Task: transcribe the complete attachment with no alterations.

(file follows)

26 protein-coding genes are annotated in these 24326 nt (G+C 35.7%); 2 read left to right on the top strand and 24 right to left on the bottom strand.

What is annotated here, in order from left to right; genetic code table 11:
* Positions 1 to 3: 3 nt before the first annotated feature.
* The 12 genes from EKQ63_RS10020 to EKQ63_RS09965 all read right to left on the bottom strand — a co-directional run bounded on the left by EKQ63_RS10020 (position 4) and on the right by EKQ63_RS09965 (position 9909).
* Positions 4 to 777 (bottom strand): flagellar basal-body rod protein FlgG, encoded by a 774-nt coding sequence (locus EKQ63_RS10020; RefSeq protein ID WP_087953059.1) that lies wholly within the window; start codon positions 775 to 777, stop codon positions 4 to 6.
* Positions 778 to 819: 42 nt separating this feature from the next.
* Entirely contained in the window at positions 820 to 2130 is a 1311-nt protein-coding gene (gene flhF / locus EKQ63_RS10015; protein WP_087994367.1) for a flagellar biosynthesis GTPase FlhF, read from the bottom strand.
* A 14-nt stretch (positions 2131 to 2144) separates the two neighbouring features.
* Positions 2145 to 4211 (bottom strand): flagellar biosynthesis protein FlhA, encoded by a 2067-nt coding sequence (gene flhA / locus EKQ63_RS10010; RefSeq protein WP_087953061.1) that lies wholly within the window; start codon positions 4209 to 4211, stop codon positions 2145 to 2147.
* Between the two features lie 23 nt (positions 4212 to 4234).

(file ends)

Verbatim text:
26 protein-coding genes are annotated in these 24326 nt (G+C 35.7%); 2 read left to right on the top strand and 24 right to left on the bottom strand.

What is annotated here, in order from left to right; genetic code table 11:
* Positions 1 to 3: 3 nt before the first annotated feature.
* The 12 genes from EKQ63_RS10020 to EKQ63_RS09965 all read right to left on the bottom strand — a co-directional run bounded on the left by EKQ63_RS10020 (position 4) and on the right by EKQ63_RS09965 (position 9909).
* Positions 4 to 777 (bottom strand): flagellar basal-body rod protein FlgG, encoded by a 774-nt coding sequence (locus EKQ63_RS10020; RefSeq protein ID WP_087953059.1) that lies wholly within the window; start codon positions 775 to 777, stop codon positions 4 to 6.
* Positions 778 to 819: 42 nt separating this feature from the next.
* Entirely contained in the window at positions 820 to 2130 is a 1311-nt protein-coding gene (gene flhF / locus EKQ63_RS10015; protein WP_087994367.1) for a flagellar biosynthesis GTPase FlhF, read from the bottom strand.
* A 14-nt stretch (positions 2131 to 2144) separates the two neighbouring features.
* Positions 2145 to 4211 (bottom strand): flagellar biosynthesis protein FlhA, encoded by a 2067-nt coding sequence (gene flhA / locus EKQ63_RS10010; RefSeq protein WP_087953061.1) that lies wholly within the window; start codon positions 4209 to 4211, stop codon positions 2145 to 2147.
* Between the two features lie 23 nt (positions 4212 to 4234).